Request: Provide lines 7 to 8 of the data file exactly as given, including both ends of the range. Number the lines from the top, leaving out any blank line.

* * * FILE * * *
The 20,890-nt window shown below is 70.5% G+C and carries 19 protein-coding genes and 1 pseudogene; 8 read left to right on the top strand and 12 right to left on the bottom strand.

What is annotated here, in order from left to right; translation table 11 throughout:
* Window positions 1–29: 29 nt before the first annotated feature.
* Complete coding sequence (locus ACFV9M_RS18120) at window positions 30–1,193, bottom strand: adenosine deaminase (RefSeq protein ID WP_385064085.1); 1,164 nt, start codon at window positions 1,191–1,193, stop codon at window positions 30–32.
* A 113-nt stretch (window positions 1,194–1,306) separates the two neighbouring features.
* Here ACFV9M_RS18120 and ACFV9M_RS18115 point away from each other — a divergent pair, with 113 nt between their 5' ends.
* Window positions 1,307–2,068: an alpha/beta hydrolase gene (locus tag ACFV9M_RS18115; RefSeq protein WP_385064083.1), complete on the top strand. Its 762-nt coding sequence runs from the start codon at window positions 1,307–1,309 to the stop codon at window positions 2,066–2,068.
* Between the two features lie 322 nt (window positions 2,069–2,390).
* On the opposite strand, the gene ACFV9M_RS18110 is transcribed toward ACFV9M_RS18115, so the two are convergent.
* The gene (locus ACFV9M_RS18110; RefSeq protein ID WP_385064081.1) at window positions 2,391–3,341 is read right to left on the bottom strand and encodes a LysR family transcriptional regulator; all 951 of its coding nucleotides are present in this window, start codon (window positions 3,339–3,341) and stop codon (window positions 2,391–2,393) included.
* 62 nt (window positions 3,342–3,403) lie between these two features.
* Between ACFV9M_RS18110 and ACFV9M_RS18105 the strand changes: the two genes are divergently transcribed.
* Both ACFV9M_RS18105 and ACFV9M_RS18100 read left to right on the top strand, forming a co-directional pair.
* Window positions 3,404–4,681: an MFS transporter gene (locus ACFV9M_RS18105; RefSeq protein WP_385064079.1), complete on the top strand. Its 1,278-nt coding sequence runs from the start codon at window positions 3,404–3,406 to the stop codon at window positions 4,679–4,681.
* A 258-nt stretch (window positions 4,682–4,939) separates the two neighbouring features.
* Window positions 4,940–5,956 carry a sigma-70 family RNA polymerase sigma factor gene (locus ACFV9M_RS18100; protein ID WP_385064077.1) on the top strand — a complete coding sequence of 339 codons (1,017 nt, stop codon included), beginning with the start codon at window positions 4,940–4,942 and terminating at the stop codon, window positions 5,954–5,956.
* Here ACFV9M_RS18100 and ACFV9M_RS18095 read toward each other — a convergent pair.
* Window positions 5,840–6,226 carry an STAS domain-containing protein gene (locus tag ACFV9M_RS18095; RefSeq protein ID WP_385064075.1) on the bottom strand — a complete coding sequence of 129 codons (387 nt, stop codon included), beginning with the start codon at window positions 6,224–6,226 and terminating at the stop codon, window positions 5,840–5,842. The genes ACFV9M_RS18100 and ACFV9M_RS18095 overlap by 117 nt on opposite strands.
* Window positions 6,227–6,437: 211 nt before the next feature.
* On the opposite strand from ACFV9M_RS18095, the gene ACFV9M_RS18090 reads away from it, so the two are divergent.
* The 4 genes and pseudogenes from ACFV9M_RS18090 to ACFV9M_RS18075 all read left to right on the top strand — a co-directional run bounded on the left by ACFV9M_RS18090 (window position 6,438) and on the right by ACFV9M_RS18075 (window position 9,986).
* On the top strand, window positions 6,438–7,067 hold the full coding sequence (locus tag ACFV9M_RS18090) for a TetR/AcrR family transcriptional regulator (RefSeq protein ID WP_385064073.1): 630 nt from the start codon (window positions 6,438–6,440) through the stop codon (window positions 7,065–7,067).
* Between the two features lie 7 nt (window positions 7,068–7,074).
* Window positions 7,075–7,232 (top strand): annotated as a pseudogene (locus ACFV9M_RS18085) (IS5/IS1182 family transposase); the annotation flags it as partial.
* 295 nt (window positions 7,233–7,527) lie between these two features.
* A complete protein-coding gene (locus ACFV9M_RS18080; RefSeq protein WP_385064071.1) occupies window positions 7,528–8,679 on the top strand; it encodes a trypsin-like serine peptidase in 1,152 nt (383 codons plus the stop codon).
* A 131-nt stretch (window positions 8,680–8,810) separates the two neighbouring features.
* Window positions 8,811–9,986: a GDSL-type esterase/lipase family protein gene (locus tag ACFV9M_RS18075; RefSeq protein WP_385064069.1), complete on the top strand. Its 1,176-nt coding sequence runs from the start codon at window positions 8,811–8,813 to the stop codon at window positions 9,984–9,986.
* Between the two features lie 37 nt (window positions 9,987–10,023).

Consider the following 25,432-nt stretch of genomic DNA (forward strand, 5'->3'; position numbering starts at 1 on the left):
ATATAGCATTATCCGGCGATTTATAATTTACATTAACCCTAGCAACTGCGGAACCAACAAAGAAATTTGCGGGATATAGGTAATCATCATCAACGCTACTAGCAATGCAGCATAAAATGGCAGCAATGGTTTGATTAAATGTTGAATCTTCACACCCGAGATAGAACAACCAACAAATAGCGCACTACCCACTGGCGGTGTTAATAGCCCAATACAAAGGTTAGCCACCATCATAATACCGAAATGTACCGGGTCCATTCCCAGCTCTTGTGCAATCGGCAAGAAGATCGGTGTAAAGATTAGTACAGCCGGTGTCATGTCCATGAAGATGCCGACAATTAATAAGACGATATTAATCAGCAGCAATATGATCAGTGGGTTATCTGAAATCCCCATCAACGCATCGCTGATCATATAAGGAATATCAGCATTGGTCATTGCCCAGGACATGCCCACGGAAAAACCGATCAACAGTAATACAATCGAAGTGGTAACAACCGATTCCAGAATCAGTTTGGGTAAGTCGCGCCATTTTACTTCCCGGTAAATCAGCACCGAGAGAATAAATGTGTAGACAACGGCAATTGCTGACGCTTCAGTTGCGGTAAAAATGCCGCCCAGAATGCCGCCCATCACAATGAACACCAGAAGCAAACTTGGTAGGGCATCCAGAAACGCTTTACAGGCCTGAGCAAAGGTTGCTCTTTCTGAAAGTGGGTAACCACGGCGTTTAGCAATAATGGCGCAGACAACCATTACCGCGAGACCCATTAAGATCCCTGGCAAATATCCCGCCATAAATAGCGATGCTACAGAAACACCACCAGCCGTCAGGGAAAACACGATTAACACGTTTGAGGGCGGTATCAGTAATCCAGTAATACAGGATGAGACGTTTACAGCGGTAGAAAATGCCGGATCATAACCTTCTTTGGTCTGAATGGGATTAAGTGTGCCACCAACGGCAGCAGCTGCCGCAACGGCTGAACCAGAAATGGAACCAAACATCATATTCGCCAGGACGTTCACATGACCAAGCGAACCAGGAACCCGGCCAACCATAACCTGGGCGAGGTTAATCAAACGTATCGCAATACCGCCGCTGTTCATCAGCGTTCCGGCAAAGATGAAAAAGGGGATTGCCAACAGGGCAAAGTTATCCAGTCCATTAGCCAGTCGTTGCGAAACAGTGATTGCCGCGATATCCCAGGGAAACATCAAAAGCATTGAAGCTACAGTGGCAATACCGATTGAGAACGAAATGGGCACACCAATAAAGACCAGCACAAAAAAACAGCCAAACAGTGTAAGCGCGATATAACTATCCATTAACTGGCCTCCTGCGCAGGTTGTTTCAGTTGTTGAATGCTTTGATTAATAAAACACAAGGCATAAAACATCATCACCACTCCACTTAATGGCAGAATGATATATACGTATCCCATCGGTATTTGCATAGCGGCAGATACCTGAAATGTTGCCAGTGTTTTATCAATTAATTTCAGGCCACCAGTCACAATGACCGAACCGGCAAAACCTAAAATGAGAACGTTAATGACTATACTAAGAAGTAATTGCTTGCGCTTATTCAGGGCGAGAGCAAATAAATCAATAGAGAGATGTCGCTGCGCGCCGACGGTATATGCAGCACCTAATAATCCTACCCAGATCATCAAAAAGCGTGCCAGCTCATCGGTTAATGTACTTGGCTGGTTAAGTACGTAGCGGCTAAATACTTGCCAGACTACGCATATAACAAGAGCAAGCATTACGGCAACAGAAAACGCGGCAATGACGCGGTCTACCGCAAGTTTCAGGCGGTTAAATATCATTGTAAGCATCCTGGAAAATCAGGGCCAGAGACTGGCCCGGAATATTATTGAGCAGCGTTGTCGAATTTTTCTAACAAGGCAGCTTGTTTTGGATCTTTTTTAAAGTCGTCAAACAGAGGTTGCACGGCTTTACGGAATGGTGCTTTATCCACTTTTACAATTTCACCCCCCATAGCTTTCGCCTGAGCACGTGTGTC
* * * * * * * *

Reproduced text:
* Window positions 1,307–2,068: an alpha/beta hydrolase gene (locus tag ACFV9M_RS18115; RefSeq protein WP_385064083.1), complete on the top strand. Its 762-nt coding sequence runs from the start codon at window positions 1,307–1,309 to the stop codon at window positions 2,066–2,068.
* Between the two features lie 322 nt (window positions 2,069–2,390).